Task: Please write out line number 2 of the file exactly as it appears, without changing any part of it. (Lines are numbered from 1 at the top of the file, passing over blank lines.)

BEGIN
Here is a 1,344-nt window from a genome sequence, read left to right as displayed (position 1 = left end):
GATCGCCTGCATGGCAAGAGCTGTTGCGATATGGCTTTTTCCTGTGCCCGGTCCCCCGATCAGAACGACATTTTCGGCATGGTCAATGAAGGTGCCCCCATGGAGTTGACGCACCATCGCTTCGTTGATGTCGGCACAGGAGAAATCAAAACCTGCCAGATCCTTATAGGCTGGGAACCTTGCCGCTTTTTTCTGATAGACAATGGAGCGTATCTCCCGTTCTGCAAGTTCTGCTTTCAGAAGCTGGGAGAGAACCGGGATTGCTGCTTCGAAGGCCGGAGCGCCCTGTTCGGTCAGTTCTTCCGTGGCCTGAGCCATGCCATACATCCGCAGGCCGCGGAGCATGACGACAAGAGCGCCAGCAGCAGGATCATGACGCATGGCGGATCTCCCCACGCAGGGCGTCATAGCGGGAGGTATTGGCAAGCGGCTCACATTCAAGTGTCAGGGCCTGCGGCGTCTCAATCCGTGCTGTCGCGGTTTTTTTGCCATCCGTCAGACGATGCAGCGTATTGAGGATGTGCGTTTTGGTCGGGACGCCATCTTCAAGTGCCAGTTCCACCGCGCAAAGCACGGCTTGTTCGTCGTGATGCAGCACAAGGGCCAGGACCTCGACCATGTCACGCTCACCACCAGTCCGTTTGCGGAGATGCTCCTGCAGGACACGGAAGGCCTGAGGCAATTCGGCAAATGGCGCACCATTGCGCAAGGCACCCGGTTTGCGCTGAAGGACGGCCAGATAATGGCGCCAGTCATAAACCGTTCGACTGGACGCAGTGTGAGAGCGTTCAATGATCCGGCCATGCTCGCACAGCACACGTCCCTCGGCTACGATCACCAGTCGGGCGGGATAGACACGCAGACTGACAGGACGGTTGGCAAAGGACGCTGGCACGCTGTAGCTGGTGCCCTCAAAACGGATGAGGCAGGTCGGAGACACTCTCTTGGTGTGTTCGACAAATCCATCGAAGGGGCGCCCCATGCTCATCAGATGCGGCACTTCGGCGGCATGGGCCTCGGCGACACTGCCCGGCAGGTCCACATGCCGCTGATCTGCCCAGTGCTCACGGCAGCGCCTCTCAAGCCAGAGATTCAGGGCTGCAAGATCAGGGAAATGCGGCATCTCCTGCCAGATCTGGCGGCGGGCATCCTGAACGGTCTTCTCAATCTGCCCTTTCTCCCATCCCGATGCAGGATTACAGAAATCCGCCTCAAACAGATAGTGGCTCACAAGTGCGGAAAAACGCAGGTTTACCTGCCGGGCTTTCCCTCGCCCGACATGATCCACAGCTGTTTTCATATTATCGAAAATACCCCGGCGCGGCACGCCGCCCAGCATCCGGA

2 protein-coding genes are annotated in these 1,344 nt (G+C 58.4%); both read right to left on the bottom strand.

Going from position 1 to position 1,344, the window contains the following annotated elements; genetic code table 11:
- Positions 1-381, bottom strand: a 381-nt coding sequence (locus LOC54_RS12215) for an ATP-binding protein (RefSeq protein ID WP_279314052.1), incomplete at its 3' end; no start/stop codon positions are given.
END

GATCGCCTGCATGGCAAGAGCTGTTGCGATATGGCTTTTTCCTGTGCCCGGTCCCCCGATCAGAACGACATTTTCGGCATGGTCAATGAAGGTGCCCCCATGGAGTTGACGCACCATCGCTTCGTTGATGTCGGCACAGGAGAAATCAAAACCTGCCAGATCCTTATAGGCTGGGAACCTTGCCGCTTTTTTCTGATAGACAATGGAGCGTATCTCCCGTTCTGCAAGTTCTGCTTTCAGAAGCTGGGAGAGAACCGGGATTGCTGCTTCGAAGGCCGGAGCGCCCTGTTCGGTCAGTTCTTCCGTGGCCTGAGCCATGCCATACATCCGCAGGCCGCGGAGCATGACGACAAGAGCGCCAGCAGCAGGATCATGACGCATGGCGGATCTCCCCACGCAGGGCGTCATAGCGGGAGGTATTGGCAAGCGGCTCACATTCAAGTGTCAGGGCCTGCGGCGTCTCAATCCGTGCTGTCGCGGTTTTTTTGCCATCCGTCAGACGATGCAGCGTATTGAGGATGTGCGTTTTGGTCGGGACGCCATCTTCAAGTGCCAGTTCCACCGCGCAAAGCACGGCTTGTTCGTCGTGATGCAGCACAAGGGCCAGGACCTCGACCATGTCACGCTCACCACCAGTCCGTTTGCGGAGATGCTCCTGCAGGACACGGAAGGCCTGAGGCAATTCGGCAAATGGCGCACCATTGCGCAAGGCACCCGGTTTGCGCTGAAGGACGGCCAGATAATGGCGCCAGTCATAAACCGTTCGACTGGACGCAGTGTGAGAGCGTTCAATGATCCGGCCATGCTCGCACAGCACACGTCCCTCGGCTACGATCACCAGTCGGGCGGGATAGACACGCAGACTGACAGGACGGTTGGCAAAGGACGCTGGCACGCTGTAGCTGGTGCCCTCAAAACGGATGAGGCAGGTCGGAGACACTCTCTTGGTGTGTTCGACAAATCCATCGAAGGGGCGCCCCATGCTCATCAGATGCGGCACTTCGGCGGCATGGGCCTCGGCGACACTGCCCGGCAGGTCCACATGCCGCTGATCTGCCCAGTGCTCACGGCAGCGCCTCTCAAGCCAGAGATTCAGGGCTGCAAGATCAGGGAAATGCGGCATCTCCTGCCAGATCTGGCGGCGGGCATCCTGAACGGTCTTCTCAATCTGCCCTTTCTCCCATCCCGATGCAGGATTACAGAAATCCGCCTCAAACAGATAGTGGCTCACAAGTGCGGAAAAACGCAGGTTTACCTGCCGGGCTTTCCCTCGCCCGACATGATCCACAGCTGTTTTCATATTATCGAAAATACCCCGGCGCGGCACGCCGCCCAGCATCCGGA